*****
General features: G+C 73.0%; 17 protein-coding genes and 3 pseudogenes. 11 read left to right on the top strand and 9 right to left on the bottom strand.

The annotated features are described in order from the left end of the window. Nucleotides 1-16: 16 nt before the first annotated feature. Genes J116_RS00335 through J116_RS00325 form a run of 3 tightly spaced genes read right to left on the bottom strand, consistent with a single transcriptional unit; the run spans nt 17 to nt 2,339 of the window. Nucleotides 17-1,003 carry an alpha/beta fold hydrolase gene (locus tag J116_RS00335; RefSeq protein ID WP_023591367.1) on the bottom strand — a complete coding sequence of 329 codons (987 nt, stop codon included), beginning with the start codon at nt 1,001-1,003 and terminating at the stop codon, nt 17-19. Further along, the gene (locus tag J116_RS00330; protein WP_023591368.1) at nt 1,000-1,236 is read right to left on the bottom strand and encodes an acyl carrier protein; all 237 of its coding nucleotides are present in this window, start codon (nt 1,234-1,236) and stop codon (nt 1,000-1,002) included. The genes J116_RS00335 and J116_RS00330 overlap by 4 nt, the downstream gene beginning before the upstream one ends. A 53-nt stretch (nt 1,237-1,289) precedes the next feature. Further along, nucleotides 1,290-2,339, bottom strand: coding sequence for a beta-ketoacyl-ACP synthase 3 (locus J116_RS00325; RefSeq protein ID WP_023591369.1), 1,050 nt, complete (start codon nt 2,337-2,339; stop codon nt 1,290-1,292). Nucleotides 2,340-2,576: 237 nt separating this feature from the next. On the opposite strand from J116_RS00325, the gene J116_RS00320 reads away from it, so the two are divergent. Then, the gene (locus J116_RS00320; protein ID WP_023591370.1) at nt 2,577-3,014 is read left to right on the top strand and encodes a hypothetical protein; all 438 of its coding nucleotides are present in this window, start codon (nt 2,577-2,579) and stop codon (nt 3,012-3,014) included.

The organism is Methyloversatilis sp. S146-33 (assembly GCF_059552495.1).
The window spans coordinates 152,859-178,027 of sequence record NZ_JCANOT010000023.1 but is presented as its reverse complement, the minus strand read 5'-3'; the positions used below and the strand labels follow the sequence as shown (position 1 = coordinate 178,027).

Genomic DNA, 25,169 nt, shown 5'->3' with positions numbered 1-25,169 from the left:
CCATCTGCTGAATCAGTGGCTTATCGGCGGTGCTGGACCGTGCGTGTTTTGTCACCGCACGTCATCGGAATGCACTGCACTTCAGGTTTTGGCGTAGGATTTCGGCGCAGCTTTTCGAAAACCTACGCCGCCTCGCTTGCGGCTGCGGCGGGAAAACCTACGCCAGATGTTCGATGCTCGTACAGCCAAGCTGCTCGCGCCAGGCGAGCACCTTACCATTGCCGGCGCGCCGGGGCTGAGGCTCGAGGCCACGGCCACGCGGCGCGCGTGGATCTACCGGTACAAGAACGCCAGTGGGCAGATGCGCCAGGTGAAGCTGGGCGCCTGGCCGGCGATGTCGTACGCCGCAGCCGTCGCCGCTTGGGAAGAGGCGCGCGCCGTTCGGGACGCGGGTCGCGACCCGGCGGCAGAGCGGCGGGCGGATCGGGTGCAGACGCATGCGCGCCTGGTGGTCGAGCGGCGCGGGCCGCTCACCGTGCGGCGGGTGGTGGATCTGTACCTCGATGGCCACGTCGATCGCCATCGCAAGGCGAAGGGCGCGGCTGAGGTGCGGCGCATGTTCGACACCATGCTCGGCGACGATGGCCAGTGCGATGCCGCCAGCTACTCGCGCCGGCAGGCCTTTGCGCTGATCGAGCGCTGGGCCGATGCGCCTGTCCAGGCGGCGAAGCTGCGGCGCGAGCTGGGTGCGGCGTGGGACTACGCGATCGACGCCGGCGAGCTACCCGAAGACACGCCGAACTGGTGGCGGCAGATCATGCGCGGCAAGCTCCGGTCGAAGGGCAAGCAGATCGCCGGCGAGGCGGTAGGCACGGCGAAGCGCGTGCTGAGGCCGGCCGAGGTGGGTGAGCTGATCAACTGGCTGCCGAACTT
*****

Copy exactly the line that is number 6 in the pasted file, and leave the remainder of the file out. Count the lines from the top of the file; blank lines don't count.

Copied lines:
CCATCTGCTGAATCAGTGGCTTATCGGCGGTGCTGGACCGTGCGTGTTTTGTCACCGCACGTCATCGGAATGCACTGCACTTCAGGTTTTGGCGTAGGATTTCGGCGCAGCTTTTCGAAAACCTACGCCGCCTCGCTTGCGGCTGCGGCGGGAAAACCTACGCCAGATGTTCGATGCTCGTACAGCCAAGCTGCTCGCGCCAGGCGAGCACCTTACCATTGCCGGCGCGCCGGGGCTGAGGCTCGAGGCCACGGCCACGCGGCGCGCGTGGATCTACCGGTACAAGAACGCCAGTGGGCAGATGCGCCAGGTGAAGCTGGGCGCCTGGCCGGCGATGTCGTACGCCGCAGCCGTCGCCGCTTGGGAAGAGGCGCGCGCCGTTCGGGACGCGGGTCGCGACCCGGCGGCAGAGCGGCGGGCGGATCGGGTGCAGACGCATGCGCGCCTGGTGGTCGAGCGGCGCGGGCCGCTCACCGTGCGGCGGGTGGTGGATCTGTACCTCGATGGCCACGTCGATCGCCATCGCAAGGCGAAGGGCGCGGCTGAGGTGCGGCGCATGTTCGACACCATGCTCGGCGACGATGGCCAGTGCGATGCCGCCAGCTACTCGCGCCGGCAGGCCTTTGCGCTGATCGAGCGCTGGGCCGATGCGCCTGTCCAGGCGGCGAAGCTGCGGCGCGAGCTGGGTGCGGCGTGGGACTACGCGATCGACGCCGGCGAGCTACCCGAAGACACGCCGAACTGGTGGCGGCAGATCATGCGCGGCAAGCTCCGGTCGAAGGGCAAGCAGATCGCCGGCGAGGCGGTAGGCACGGCGAAGCGCGTGCTGAGGCCGGCCGAGGTGGGTGAGCTGATCAACTGGCTGCCGAACTT